We wanted to briefly update you on recent events in China, their impact on global markets, and how we are currently exposed to that risk. As of mid June, the Shanghai Composite Index, which is comprised of both private and state owned Chinese companies, was at a lofty 5,178. It had risen well over 100% since September 2014 on renewed investor participation from retail, institutional, and government entities alike – combined with an aggressive reform program aimed at bringing international institutional investors into the marketplace. The market turned sour in June and fell over 28% to as low as 3,725 by July, falling 8.5% in a single day.
There are a number of factors which contributed to its decline. For starters, there was a huge level of speculative interest in the market with daily account openings by retail investors reaching all time highs. The Chinese market has always tended to trade off of liquidity conditions and the perception of government support. When rumors of margin calls and tighter liquidity conditions surfaced in June, the market responded as it should have following such an aggressive run up. What became clear, thereafter, was that market conditions were ripe for correction. Margin balances were overextended, and there were growing signs of a speculative bubble building with companies’ managements pledging equity shares as collateral for loans (which were naturally used to buy more shares in other companies…or their own as the case may have it).
This all led to the Chinese government, and several companies themselves, to undertake draconian measures to backstop the market. The government suspended trading in many stocks, as did companies who were facing margin calls on their shares. These types of actions can cut both ways – on the one hand you can discourage selling, or prohibit it for the time being; on the other hand, it forces investors (we use the term lightly) to liquidate other shares to meet their margin calls putting further pressure on the market. The government took additional steps and began investigating short sellers for illegal practices, which in our view is evidence of a major step backward in the liberalization of the Chinese equity markets. Then again, we were never particularly encouraged in the first place, considering that the rise in the market was largely attributable to policy conditions in the face of slowing economic growth.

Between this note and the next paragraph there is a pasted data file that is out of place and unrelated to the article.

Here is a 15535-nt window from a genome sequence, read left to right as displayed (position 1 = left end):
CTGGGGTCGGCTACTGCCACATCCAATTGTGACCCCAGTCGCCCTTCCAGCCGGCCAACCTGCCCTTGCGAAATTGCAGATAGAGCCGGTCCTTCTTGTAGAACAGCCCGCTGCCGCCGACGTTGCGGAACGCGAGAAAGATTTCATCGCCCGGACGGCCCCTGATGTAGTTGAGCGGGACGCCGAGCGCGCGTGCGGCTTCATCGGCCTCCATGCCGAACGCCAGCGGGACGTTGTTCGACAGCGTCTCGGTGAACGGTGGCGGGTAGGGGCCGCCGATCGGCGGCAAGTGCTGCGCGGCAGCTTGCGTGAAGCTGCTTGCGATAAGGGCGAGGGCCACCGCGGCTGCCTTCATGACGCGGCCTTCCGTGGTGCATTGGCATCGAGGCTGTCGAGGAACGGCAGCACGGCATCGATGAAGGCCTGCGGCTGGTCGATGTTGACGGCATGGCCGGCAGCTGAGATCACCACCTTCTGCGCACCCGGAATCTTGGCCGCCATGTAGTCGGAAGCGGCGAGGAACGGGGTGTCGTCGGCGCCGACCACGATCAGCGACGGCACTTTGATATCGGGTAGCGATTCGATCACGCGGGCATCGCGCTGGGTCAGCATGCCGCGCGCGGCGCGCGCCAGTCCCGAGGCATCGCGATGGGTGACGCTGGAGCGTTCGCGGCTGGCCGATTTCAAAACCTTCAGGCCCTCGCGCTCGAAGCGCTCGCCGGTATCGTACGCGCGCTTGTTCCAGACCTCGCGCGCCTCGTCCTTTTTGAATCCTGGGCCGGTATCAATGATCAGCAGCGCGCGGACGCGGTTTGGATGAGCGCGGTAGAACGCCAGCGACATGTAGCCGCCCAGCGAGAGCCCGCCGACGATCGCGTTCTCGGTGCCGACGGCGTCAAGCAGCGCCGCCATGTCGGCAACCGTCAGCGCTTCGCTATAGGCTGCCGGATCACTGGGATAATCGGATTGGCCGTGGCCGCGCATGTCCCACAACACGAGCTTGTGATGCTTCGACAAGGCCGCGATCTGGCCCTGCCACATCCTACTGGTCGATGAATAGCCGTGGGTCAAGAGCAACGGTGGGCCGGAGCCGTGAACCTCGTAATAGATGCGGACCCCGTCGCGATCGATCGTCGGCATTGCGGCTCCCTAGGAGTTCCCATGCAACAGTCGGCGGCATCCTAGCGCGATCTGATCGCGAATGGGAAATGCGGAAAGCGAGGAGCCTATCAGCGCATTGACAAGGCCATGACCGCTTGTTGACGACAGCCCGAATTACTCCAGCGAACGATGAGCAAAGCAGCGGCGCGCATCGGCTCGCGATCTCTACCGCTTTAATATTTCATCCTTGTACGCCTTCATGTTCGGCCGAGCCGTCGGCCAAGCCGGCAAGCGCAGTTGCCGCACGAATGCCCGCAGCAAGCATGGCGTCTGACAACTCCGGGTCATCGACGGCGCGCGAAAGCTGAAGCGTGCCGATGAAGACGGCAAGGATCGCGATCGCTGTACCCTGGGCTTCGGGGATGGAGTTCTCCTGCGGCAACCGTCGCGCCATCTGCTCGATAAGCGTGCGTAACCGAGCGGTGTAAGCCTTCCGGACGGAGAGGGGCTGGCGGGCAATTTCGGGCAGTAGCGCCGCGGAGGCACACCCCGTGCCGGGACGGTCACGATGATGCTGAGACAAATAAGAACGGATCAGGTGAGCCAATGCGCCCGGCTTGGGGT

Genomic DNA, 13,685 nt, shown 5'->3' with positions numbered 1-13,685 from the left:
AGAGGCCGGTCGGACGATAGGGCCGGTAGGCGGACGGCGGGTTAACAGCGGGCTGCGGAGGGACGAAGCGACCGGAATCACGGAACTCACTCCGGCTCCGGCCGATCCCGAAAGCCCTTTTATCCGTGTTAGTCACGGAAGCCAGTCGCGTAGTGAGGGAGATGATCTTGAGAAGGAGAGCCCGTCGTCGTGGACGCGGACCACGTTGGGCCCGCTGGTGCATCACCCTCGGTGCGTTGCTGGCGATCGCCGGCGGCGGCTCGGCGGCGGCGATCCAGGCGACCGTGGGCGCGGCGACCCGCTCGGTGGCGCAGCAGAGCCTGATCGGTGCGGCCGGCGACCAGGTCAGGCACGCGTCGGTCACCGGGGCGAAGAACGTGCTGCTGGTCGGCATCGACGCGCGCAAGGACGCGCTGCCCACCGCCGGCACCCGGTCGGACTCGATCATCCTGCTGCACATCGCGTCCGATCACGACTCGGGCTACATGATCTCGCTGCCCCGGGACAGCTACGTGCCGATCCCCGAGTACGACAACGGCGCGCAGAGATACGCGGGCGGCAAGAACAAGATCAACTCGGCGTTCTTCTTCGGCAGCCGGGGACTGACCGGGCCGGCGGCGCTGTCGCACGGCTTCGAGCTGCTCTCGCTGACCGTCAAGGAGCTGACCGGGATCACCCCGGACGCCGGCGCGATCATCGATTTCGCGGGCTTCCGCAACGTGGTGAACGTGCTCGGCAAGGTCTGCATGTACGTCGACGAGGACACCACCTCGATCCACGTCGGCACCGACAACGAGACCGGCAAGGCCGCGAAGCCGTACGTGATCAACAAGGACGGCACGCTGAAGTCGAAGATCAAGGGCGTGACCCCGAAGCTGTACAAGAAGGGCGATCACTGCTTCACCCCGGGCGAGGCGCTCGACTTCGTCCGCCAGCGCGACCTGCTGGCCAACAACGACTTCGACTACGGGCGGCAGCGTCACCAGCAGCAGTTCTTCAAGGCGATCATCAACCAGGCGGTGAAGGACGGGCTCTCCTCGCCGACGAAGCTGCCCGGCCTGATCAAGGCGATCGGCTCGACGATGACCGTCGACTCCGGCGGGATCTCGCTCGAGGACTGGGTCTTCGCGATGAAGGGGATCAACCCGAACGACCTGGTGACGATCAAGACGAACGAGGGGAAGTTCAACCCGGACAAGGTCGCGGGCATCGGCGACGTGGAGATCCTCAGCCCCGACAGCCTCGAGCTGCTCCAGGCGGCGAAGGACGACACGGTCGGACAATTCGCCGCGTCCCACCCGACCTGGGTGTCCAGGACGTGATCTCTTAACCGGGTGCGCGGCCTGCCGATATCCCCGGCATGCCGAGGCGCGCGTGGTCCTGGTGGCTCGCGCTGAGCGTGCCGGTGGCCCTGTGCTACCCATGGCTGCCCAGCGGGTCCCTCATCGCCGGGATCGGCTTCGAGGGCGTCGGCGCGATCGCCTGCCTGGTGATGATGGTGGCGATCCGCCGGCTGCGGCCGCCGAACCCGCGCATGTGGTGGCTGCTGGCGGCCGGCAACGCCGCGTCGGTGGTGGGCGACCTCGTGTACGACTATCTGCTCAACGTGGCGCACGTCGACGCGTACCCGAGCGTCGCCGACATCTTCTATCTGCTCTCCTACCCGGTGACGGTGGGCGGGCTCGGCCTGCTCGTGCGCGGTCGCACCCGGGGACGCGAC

Technicals in the market appear to have stabilized for the time being, although there are still intermittent bouts of volatility. We are not particularly encouraged at this point in time as our view is that it will be challenging to identify additional sources of capital to step in and push the market higher with international investors now decidedly in the wings and retail investors licking their wounds. The government will ultimately have to make some considerable effort to spur these markets higher, and the recent devaluation of the RMB would not appear to be a step in the right direction so far as international investors are concerned. Then again, it may be in the rearview mirror, but investing is a game of batted strikes.
Our direct exposure to this market is about 1.5% for the typical moderate risk portfolio. More concerning is the impact of a slowing Chinese economy on other emerging economies, particularly those commodity exporters whose currencies continue to experience pressure on lower and lower commodity prices. We see the technical backdrop as particularly weak there, especially as we face down the prospect of rising U.S. interest rates. We have written in the past about how important active management is in Emerging Markets, and this episode is further evidence of that. Nevertheless, these markets offer some of the more compelling values in the world today.